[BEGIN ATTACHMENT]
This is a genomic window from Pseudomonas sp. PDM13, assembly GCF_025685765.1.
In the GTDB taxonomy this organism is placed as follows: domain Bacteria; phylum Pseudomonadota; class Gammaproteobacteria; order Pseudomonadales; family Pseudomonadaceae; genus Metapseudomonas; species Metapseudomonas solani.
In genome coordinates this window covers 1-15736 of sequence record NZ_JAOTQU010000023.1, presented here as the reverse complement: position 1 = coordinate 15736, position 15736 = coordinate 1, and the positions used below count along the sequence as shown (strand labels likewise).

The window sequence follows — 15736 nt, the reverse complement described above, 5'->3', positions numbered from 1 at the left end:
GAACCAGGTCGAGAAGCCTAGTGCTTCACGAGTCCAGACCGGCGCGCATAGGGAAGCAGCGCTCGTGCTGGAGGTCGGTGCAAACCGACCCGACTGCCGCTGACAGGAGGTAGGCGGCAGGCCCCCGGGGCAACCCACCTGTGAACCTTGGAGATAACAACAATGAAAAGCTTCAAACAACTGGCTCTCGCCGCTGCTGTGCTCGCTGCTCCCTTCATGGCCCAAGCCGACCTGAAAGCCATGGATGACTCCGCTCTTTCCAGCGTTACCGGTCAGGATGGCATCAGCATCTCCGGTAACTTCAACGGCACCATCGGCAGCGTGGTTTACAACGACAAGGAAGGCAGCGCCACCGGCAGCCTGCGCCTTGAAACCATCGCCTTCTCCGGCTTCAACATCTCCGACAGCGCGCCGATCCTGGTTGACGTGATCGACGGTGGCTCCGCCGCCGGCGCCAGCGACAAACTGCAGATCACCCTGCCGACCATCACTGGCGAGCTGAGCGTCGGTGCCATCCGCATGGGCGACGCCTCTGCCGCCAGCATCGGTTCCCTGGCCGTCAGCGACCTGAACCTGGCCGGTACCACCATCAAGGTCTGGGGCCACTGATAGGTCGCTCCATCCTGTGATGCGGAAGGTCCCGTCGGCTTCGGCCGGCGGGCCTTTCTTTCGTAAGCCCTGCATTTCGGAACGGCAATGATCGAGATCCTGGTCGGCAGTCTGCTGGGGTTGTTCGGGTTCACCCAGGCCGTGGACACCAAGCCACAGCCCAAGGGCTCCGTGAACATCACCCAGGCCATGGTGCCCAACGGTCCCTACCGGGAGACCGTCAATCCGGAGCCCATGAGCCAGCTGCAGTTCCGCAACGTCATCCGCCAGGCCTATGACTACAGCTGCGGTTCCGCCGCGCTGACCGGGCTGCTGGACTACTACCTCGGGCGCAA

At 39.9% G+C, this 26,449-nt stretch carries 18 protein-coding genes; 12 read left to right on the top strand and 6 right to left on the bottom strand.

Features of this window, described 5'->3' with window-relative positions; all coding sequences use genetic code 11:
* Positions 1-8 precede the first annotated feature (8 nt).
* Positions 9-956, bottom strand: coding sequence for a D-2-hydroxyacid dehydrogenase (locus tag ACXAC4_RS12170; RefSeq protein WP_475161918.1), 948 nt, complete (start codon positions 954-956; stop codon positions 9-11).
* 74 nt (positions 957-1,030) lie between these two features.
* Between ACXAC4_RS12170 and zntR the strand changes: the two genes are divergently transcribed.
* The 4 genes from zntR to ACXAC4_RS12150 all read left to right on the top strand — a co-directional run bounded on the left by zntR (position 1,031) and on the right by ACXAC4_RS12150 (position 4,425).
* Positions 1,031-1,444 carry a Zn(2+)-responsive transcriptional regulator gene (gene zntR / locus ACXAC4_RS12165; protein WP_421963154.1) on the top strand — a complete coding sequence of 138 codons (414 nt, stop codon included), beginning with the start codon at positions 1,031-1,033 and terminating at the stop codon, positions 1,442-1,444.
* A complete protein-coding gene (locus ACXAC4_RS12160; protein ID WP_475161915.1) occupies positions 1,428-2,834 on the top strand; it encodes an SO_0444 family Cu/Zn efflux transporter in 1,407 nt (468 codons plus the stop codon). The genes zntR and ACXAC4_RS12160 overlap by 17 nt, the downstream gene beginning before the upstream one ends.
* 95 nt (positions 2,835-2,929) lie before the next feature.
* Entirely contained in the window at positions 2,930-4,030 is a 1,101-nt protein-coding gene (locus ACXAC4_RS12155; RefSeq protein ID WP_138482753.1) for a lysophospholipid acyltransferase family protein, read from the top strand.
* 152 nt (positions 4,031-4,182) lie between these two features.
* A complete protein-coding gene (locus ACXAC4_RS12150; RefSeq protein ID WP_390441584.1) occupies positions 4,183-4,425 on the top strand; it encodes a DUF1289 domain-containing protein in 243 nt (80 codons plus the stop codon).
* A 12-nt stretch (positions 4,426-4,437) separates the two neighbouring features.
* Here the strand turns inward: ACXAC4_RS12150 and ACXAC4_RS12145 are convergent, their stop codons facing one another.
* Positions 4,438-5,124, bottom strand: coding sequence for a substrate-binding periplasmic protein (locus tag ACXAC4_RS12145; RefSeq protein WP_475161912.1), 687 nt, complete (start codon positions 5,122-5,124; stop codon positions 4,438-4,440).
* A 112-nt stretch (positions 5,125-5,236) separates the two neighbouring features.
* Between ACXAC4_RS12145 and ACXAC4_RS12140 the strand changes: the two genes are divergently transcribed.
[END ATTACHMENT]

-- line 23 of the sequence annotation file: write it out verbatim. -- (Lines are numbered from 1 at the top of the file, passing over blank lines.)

* Between ACXAC4_RS12145 and ACXAC4_RS12140 the strand changes: the two genes are divergently transcribed.